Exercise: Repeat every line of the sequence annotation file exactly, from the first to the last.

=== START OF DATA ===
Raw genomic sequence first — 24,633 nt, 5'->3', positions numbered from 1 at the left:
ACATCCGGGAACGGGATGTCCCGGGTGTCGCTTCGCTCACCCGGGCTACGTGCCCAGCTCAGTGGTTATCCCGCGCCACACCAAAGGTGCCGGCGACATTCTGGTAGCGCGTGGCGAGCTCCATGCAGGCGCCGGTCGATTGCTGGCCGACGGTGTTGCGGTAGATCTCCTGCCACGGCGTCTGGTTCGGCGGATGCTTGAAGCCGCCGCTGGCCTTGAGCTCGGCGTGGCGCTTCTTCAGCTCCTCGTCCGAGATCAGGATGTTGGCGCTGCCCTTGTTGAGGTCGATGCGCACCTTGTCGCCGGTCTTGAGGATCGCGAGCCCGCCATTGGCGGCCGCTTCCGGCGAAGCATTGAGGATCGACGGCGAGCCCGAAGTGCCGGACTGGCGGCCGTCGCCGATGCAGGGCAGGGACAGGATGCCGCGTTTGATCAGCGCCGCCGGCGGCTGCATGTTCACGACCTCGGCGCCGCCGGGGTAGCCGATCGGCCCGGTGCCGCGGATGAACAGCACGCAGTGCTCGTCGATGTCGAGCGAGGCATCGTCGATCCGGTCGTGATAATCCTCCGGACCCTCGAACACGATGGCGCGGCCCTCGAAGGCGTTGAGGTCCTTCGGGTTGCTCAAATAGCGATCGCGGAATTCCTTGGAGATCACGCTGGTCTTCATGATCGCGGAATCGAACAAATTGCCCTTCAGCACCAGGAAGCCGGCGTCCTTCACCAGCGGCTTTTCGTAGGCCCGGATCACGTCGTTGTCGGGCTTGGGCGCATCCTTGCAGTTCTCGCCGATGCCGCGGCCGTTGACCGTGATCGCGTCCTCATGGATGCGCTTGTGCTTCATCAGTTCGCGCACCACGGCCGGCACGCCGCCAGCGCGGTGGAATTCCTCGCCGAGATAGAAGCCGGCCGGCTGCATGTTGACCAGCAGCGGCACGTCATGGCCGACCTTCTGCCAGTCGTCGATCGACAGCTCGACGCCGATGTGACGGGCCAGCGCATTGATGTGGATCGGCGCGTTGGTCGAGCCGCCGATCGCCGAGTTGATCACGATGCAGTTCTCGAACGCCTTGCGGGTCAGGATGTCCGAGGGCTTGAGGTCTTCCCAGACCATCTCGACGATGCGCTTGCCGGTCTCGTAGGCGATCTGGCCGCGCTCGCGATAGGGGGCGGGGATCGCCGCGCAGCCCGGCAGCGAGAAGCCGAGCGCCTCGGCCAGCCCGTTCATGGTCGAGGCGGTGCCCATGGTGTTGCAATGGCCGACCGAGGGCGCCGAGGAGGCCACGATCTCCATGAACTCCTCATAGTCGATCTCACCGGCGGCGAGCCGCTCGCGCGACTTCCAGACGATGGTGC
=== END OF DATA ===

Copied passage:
Raw genomic sequence first — 24,633 nt, 5'->3', positions numbered from 1 at the left:
ACATCCGGGAACGGGATGTCCCGGGTGTCGCTTCGCTCACCCGGGCTACGTGCCCAGCTCAGTGGTTATCCCGCGCCACACCAAAGGTGCCGGCGACATTCTGGTAGCGCGTGGCGAGCTCCATGCAGGCGCCGGTCGATTGCTGGCCGACGGTGTTGCGGTAGATCTCCTGCCACGGCGTCTGGTTCGGCGGATGCTTGAAGCCGCCGCTGGCCTTGAGCTCGGCGTGGCGCTTCTTCAGCTCCTCGTCCGAGATCAGGATGTTGGCGCTGCCCTTGTTGAGGTCGATGCGCACCTTGTCGCCGGTCTTGAGGATCGCGAGCCCGCCATTGGCGGCCGCTTCCGGCGAAGCATTGAGGATCGACGGCGAGCCCGAAGTGCCGGACTGGCGGCCGTCGCCGATGCAGGGCAGGGACAGGATGCCGCGTTTGATCAGCGCCGCCGGCGGCTGCATGTTCACGACCTCGGCGCCGCCGGGGTAGCCGATCGGCCCGGTGCCGCGGATGAACAGCACGCAGTGCTCGTCGATGTCGAGCGAGGCATCGTCGATCCGGTCGTGATAATCCTCCGGACCCTCGAACACGATGGCGCGGCCCTCGAAGGCGTTGAGGTCCTTCGGGTTGCTCAAATAGCGATCGCGGAATTCCTTGGAGATCACGCTGGTCTTCATGATCGCGGAATCGAACAAATTGCCCTTCAGCACCAGGAAGCCGGCGTCCTTCACCAGCGGCTTTTCGTAGGCCCGGATCACGTCGTTGTCGGGCTTGGGCGCATCCTTGCAGTTCTCGCCGATGCCGCGGCCGTTGACCGTGATCGCGTCCTCATGGATGCGCTTGTGCTTCATCAGTTCGCGCACCACGGCCGGCACGCCGCCAGCGCGGTGGAATTCCTCGCCGAGATAGAAGCCGGCCGGCTGCATGTTGACCAGCAGCGGCACGTCATGGCCGACCTTCTGCCAGTCGTCGATCGACAGCTCGACGCCGATGTGACGGGCCAGCGCATTGATGTGGATCGGCGCGTTGGTCGAGCCGCCGATCGCCGAGTTGATCACGATGCAGTTCTCGAACGCCTTGCGGGTCAGGATGTCCGAGGGCTTGAGGTCTTCCCAGACCATCTCGACGATGCGCTTGCCGGTCTCGTAGGCGATCTGGCCGCGCTCGCGATAGGGGGCGGGGATCGCCGCGCAGCCCGGCAGCGAGAAGCCGAGCGCCTCGGCCAGCCCGTTCATGGTCGAGGCGGTGCCCATGGTGTTGCAATGGCCGACCGAGGGCGCCGAGGAGGCCACGATCTCCATGAACTCCTCATAGTCGATCTCACCGGCGGCGAGCCGCTCGCGCGACTTCCAGACGATGGTGC